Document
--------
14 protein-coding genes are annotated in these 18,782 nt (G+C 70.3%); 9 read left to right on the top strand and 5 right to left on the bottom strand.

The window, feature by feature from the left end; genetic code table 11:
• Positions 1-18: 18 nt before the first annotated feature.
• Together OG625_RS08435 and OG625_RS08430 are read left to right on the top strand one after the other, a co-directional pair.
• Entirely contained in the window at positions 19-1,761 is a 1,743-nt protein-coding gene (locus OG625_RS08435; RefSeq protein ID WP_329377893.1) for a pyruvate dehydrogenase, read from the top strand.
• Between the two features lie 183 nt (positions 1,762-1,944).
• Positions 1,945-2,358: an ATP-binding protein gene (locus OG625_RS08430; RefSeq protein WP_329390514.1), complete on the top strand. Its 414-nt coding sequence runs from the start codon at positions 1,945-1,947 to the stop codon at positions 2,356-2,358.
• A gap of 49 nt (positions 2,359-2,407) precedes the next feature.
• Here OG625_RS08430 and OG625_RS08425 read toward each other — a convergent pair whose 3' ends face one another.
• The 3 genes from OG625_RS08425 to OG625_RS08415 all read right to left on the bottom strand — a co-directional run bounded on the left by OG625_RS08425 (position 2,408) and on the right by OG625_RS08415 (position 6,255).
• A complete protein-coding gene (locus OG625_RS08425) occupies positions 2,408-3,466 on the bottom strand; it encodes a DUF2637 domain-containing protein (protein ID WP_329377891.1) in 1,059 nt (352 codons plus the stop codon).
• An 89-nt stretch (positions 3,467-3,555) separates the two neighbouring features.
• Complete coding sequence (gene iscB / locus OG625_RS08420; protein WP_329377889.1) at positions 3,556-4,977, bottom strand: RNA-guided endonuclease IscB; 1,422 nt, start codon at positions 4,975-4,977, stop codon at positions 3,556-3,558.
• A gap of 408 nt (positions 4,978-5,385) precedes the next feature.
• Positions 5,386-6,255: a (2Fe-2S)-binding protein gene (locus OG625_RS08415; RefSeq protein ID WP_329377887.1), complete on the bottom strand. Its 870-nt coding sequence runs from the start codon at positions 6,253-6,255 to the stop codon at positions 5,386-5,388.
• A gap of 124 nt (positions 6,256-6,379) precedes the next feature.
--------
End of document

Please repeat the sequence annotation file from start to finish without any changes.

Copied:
14 protein-coding genes are annotated in these 18,782 nt (G+C 70.3%); 9 read left to right on the top strand and 5 right to left on the bottom strand.

The window, feature by feature from the left end; genetic code table 11:
• Positions 1-18: 18 nt before the first annotated feature.
• Together OG625_RS08435 and OG625_RS08430 are read left to right on the top strand one after the other, a co-directional pair.
• Entirely contained in the window at positions 19-1,761 is a 1,743-nt protein-coding gene (locus OG625_RS08435; RefSeq protein ID WP_329377893.1) for a pyruvate dehydrogenase, read from the top strand.
• Between the two features lie 183 nt (positions 1,762-1,944).
• Positions 1,945-2,358: an ATP-binding protein gene (locus OG625_RS08430; RefSeq protein WP_329390514.1), complete on the top strand. Its 414-nt coding sequence runs from the start codon at positions 1,945-1,947 to the stop codon at positions 2,356-2,358.
• A gap of 49 nt (positions 2,359-2,407) precedes the next feature.
• Here OG625_RS08430 and OG625_RS08425 read toward each other — a convergent pair whose 3' ends face one another.
• The 3 genes from OG625_RS08425 to OG625_RS08415 all read right to left on the bottom strand — a co-directional run bounded on the left by OG625_RS08425 (position 2,408) and on the right by OG625_RS08415 (position 6,255).
• A complete protein-coding gene (locus OG625_RS08425) occupies positions 2,408-3,466 on the bottom strand; it encodes a DUF2637 domain-containing protein (protein ID WP_329377891.1) in 1,059 nt (352 codons plus the stop codon).
• An 89-nt stretch (positions 3,467-3,555) separates the two neighbouring features.
• Complete coding sequence (gene iscB / locus OG625_RS08420; protein WP_329377889.1) at positions 3,556-4,977, bottom strand: RNA-guided endonuclease IscB; 1,422 nt, start codon at positions 4,975-4,977, stop codon at positions 3,556-3,558.
• A gap of 408 nt (positions 4,978-5,385) precedes the next feature.
• Positions 5,386-6,255: a (2Fe-2S)-binding protein gene (locus OG625_RS08415; RefSeq protein ID WP_329377887.1), complete on the bottom strand. Its 870-nt coding sequence runs from the start codon at positions 6,253-6,255 to the stop codon at positions 5,386-5,388.
• A gap of 124 nt (positions 6,256-6,379) precedes the next feature.